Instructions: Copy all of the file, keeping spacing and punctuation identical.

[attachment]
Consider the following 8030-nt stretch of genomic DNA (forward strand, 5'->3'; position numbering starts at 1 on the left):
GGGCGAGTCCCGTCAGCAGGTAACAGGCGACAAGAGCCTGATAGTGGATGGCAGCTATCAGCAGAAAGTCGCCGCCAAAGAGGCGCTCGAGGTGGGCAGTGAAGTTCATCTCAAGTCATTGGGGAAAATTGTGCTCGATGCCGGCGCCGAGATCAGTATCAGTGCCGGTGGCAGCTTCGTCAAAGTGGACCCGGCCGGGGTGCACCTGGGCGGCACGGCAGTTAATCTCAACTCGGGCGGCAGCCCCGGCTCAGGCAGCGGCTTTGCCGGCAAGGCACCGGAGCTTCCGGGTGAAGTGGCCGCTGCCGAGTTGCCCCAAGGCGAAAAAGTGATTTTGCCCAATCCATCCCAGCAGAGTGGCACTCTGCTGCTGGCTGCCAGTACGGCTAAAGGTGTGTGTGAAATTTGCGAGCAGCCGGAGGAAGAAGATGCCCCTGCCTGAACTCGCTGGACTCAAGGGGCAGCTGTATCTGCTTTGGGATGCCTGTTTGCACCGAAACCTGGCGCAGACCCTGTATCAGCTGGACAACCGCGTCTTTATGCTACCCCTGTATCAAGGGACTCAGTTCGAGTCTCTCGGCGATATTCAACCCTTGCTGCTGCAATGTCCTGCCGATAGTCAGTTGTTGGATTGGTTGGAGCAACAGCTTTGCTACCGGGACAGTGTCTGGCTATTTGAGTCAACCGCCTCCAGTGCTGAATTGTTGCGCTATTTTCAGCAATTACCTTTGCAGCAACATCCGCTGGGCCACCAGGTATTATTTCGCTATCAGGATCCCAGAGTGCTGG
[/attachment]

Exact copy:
Consider the following 8030-nt stretch of genomic DNA (forward strand, 5'->3'; position numbering starts at 1 on the left):
GGGCGAGTCCCGTCAGCAGGTAACAGGCGACAAGAGCCTGATAGTGGATGGCAGCTATCAGCAGAAAGTCGCCGCCAAAGAGGCGCTCGAGGTGGGCAGTGAAGTTCATCTCAAGTCATTGGGGAAAATTGTGCTCGATGCCGGCGCCGAGATCAGTATCAGTGCCGGTGGCAGCTTCGTCAAAGTGGACCCGGCCGGGGTGCACCTGGGCGGCACGGCAGTTAATCTCAACTCGGGCGGCAGCCCCGGCTCAGGCAGCGGCTTTGCCGGCAAGGCACCGGAGCTTCCGGGTGAAGTGGCCGCTGCCGAGTTGCCCCAAGGCGAAAAAGTGATTTTGCCCAATCCATCCCAGCAGAGTGGCACTCTGCTGCTGGCTGCCAGTACGGCTAAAGGTGTGTGTGAAATTTGCGAGCAGCCGGAGGAAGAAGATGCCCCTGCCTGAACTCGCTGGACTCAAGGGGCAGCTGTATCTGCTTTGGGATGCCTGTTTGCACCGAAACCTGGCGCAGACCCTGTATCAGCTGGACAACCGCGTCTTTATGCTACCCCTGTATCAAGGGACTCAGTTCGAGTCTCTCGGCGATATTCAACCCTTGCTGCTGCAATGTCCTGCCGATAGTCAGTTGTTGGATTGGTTGGAGCAACAGCTTTGCTACCGGGACAGTGTCTGGCTATTTGAGTCAACCGCCTCCAGTGCTGAATTGTTGCGCTATTTTCAGCAATTACCTTTGCAGCAACATCCGCTGGGCCACCAGGTATTATTTCGCTATCAGGATCCCAGAGTGCTGG